Verizon IndyCar Series

Ryan Hunter-Reay Dominates In Alabama

Ryan Hunter-Reay celebrates after winning Sunday's Honda Indy Grand Prix of Alabama at Barber Motorsports Park. (Al Steinberg Photo)

Ryan Hunter-Reay celebrates after winning Sunday’s Honda Indy Grand Prix of Alabama at Barber Motorsports Park. (Al Steinberg Photo)

LEEDS, Alabama – Two weeks ago on the streets of Long Beach Ryan Hunter-Reay had gone from “Champ” to “Chump.”

The 2012 Verizon IndyCar Series champion was in firm control of the Toyota Grand Prix of Long Beach before he found himself racing side-by-side with Josef Newgarden as both drivers were on new tires after making their final pit stop.

But as the two drivers approached turn four on the tight street course Hunter-Reay decided to push the issue. He collided with Newgarden’s car and it triggered a massive crash that wiped out many of the top contenders. Afterwards, Hunter-Reay’s team owner, Michael Andretti, criticized his star driver for showing a lack of patience.

Hunter-Reay did more than redeem himself Sunday at Barber Motorsports Park.

Hunter-Reay scored his second-straight victory in the Honda Indy Grand Prix of Alabama as he led Andretti Autosport teammate Marco Andretti to the yellow and checkered flags in a race that ended under caution after Russia’s Mikhail Aleshin crashed with just seven minutes left in the race.

After the lengthy rain delay because of a severe storm that hit the area IndyCar officials made it a timed race at 1 hour and 40 minutes instead of the scheduled 90-lap distance. Because of that, it ended up being a 69-lap contest.

“I’ve been anxious (to compete) since we left Long Beach,” Hunter-Reay said as he drove to a decisive victory leading three times for 40 laps. “What a dream to have a car like that at that distance. Great to get the No. 28 DHL car with a Honda at a Honda (sponsored) race into Victory Circle. Long Beach should have been a great result, but we got it today.

“It’s great. There is no other way to bounce back really. It really feels good being Andretti 1-2. Marco did a great job today to get up there and fill that spot. As you can imagine, the week after Long Beach was a pretty long one. It was one where I just wanted to get back in a racecar as soon as I could.

“We knew it would be tough here. When it came to race time, I had the car in the wet; I had the car in the dry. They gave me exactly what I needed. I knew it was going to be close to make it all work out because it was so easy to make a mistake today. Just thrilled. This victory feels real good.”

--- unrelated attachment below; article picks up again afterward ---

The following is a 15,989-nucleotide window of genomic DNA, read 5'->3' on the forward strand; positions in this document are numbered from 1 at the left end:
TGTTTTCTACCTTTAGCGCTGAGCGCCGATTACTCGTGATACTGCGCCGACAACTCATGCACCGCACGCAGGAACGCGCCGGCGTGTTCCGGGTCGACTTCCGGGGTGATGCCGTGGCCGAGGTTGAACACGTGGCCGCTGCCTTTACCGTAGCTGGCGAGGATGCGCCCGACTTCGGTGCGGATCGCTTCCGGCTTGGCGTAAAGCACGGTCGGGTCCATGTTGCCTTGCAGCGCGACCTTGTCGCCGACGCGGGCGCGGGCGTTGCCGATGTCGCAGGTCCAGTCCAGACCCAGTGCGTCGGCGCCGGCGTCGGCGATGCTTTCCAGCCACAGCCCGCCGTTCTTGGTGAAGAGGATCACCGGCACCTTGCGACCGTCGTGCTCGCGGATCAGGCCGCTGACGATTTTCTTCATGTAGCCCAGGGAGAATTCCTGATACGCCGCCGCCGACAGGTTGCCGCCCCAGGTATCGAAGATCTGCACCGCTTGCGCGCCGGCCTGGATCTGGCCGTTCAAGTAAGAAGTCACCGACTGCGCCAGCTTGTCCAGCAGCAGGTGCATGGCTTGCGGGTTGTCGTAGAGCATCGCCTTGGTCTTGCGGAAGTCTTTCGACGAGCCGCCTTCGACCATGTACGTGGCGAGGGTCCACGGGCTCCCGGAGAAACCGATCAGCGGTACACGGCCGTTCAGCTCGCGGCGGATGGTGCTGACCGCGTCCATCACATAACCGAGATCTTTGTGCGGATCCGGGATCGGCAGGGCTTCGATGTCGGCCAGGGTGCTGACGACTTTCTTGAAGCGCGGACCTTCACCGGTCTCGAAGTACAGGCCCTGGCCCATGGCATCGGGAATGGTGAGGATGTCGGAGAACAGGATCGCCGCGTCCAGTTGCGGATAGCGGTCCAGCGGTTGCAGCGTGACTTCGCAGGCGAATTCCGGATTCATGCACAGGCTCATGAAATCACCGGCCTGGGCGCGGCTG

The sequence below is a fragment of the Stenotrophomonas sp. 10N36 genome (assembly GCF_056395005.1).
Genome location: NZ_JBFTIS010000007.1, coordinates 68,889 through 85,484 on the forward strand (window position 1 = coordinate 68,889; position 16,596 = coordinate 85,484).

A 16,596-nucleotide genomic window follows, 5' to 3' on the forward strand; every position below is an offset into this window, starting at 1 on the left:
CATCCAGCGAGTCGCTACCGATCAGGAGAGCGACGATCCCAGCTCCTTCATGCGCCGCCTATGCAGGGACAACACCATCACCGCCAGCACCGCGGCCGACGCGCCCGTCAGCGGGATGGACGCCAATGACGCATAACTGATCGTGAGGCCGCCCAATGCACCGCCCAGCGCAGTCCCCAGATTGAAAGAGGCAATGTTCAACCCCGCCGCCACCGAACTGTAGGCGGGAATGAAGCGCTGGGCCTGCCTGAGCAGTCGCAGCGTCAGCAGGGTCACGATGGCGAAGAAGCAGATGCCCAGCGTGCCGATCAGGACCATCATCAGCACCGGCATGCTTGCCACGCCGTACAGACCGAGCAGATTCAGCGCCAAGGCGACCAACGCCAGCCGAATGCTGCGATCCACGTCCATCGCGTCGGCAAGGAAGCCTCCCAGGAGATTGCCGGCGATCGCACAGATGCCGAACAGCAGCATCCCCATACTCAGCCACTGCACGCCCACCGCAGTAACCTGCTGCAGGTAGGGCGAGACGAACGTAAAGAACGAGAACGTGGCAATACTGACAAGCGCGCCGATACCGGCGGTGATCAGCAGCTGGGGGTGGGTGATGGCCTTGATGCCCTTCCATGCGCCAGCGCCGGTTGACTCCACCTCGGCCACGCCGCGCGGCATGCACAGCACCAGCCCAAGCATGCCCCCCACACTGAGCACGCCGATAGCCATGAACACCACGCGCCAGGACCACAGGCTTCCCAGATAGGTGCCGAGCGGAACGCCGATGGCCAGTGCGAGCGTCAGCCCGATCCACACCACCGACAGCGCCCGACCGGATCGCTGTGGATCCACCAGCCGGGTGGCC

The two Andretti Autosport Hondas finished 1-2 followed by three-time IndyCar Series champion Scott Dixon’s Dallara/Chevrolet. Simon Pagenaud’s Honda was fourth followed by pole-winner Will Power’s Dallara/Chevrolet, who had a big lead before he drove off course in the tricky turn five hairpin turn.

“The Verizon Chevrolet was really fast on the wet tires and I just got in trouble in turn five,” Power said. “I kept moving my braking point further and further into the corners and I got caught going too far. It’s tough to not push past the limits with wet patches everywhere. We really didn’t have the pace in the dry anyway, but that sure didn’t help our cause when I went off course. We may have just been a bit heavy on downforce.

“Still a fifth-place finish today and we have the points lead going into the month of May.”

Despite losing his chance to score his third win at Barber in five starts Power has an 18-point lead over Hunter-Reay heading to the Month of May at Indianapolis Motor Speedway beginning with the May 10 Grand Prix of Indianapolis.

Although it was a wet track it was a very clean start as the field made it through the tricky turns one, three and five portions of the track and nearly made it around the course except for an incident involving Carlos Munoz and Takuma Sato on the long back straightaway to bring out a brief caution.

After two laps of cleanup the green flag waved and Power drove off to a comfortable lead over Hunter-Reay.

Juan Pablo Montoya moved his way up to fourth as Josef Newgarden dropped back in the field after his fine fourth-place starting position. The tight battle on the track involved Dixon and Castroneves with the two in a side-by-side battle in turn five before Castroneves was able to display more horsepower down the next straight.

On lap 16, the leader, Power, drove off course through the grass but was able to get back on the course without a yellow flag slowing the field. Hunter-Reay took the lead away from Power because of that incident but Power was able to get back up to speed.

Sebastian Saavedra was in the lead when the green flag waved on lap 33 but was still running on rain tires trying to use a completely alternative strategy in an effort to get to victory.

That combination did not work as Hunter-Reay was able to get underneath the lead in the turn five hairpin to take the lead as the 2012 IndyCar Series champion was on fresh Firestone “Red” tires (softer compound built for speed but less durability).

When asked what he thought while he was behind Saavedra for a total of 11 laps, Hunter-Reay proved to be quite a scholar.

“Patience,” Hunter-Reay said.

To that, team owner Michael Andretti quipped, “You learned!”

But Hunter-Reay knew that time was on his side and would work against Saavedra.

Posted by on Apr 27 2014 Filed under IndyCar, Latest Headlines, Top Stories, Verizon IndyCar Series. You can follow any responses to this entry through the RSS 2.0. Both comments and pings are currently closed.

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